(Also sent as an email to Joe Sheehan at Baseball Prospectus.)
Maybe I’m just too close to the team, but it seems to me that the Braves’ Pythagorean record is distorted, and the team’s actual quality probably lies somewhere between their record and their run differential. Probably closer to the former. They aren’t winning a particularly high number of one-run games, which is what you’d expect from a “lucky” team. What is happening is a lot of blowouts, more than you’d expect from even a middling-to-poor pitching staff.
Two nights ago, it was 15-6, and that’s not particularly unusual. There was the 20-1 game in Florida last month. Running through the games, there are other losses by big scores: 10-2 (opening day), 17-1, 16-2, 12-5 (twice), 9-2, 8-1. That’s nine losses (of only 33) by seven or more runs. (Four of these, for whatever reason, were against the Marlins, including the two worst.) Has a team ever won a division after losing that many blowouts?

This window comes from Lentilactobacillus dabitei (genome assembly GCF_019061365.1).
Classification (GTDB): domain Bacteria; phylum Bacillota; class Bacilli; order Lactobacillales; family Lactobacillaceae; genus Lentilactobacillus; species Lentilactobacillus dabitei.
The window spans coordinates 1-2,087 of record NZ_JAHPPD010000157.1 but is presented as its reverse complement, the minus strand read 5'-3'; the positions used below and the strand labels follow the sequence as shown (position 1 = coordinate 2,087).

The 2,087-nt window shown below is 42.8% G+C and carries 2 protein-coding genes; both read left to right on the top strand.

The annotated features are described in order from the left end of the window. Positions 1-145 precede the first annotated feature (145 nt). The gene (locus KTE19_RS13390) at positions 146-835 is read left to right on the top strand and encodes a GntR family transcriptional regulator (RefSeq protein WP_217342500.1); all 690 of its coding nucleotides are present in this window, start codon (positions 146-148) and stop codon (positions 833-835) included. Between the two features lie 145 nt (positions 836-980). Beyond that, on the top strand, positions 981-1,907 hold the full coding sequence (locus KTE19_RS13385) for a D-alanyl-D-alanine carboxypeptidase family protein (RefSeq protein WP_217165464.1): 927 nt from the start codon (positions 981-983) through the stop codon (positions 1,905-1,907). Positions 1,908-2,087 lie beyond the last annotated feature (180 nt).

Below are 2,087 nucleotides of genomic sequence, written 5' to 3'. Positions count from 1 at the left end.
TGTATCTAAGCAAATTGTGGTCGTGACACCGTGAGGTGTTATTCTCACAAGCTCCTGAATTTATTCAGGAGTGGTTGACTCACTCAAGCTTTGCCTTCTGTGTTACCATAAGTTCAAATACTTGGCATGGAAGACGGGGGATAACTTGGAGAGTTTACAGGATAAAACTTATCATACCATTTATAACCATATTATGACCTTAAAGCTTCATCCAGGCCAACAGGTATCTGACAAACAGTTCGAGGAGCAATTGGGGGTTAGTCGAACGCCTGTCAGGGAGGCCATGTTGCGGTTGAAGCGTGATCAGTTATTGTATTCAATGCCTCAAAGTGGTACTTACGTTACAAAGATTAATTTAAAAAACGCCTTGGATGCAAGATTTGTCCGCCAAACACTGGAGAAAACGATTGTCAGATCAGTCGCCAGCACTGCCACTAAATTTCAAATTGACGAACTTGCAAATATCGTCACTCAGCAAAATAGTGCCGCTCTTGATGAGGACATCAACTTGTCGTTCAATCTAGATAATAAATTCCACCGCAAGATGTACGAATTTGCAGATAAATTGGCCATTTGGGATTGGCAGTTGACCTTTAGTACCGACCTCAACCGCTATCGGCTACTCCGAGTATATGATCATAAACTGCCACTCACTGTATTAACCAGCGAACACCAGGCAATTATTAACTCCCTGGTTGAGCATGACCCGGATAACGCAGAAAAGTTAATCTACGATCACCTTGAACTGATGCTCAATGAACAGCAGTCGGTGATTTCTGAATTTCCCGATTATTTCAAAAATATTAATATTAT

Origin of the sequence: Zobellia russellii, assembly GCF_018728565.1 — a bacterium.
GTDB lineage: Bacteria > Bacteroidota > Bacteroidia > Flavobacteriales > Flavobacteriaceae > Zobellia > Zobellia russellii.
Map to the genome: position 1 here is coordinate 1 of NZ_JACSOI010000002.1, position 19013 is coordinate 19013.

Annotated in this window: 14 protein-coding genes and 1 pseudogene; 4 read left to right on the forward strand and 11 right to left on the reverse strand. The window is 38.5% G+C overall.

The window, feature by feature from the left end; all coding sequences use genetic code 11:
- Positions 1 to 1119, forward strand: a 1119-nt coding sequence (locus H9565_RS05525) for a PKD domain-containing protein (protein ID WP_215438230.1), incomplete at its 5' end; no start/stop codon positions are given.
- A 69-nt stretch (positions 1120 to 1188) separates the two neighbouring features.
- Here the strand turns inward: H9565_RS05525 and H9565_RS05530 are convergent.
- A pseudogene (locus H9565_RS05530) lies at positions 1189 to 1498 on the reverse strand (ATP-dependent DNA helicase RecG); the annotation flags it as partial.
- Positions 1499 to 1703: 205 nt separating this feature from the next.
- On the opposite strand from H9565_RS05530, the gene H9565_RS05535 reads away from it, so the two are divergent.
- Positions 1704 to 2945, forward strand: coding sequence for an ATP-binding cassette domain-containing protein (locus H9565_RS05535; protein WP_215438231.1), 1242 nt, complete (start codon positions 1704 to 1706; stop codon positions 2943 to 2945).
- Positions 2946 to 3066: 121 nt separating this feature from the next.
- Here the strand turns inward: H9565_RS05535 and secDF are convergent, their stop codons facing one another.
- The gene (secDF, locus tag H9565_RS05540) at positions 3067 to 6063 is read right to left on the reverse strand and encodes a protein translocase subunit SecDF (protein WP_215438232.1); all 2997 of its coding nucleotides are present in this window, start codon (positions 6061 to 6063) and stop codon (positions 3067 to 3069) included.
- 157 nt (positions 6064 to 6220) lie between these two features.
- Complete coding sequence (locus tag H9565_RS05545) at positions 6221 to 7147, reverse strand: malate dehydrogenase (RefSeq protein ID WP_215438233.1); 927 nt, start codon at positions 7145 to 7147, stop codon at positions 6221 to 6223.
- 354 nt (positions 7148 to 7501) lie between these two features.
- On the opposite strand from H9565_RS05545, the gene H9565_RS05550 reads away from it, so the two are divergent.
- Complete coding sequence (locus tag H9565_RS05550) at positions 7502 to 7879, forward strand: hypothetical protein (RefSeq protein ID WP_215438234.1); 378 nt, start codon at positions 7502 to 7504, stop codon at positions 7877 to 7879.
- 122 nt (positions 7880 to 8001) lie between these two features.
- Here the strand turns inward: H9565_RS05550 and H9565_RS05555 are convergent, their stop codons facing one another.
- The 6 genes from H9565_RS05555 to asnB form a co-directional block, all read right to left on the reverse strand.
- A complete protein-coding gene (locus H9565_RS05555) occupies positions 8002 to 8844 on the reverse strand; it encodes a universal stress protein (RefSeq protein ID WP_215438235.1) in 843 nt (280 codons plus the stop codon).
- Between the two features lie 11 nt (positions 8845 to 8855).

I’ve seen most of those games, and if there’s anything they have in common it’s that Bobby Cox, once he goes to the pen in a game like that, seemingly is reluctant to pull his relievers in-inning, managing almost like spring training. (He also tends to put Darren Bragg in the game, which doesn’t help any.) I just find it hard to take a game that far out of hand too seriously.
The middle relief is terrible, by the way, which certainly is something that makes the team worse. The Braves are the only team in the league that has a setup man (Roberto Hernandez) whose job is apparently to whittle down five run leads to get into save situations for Smoltz.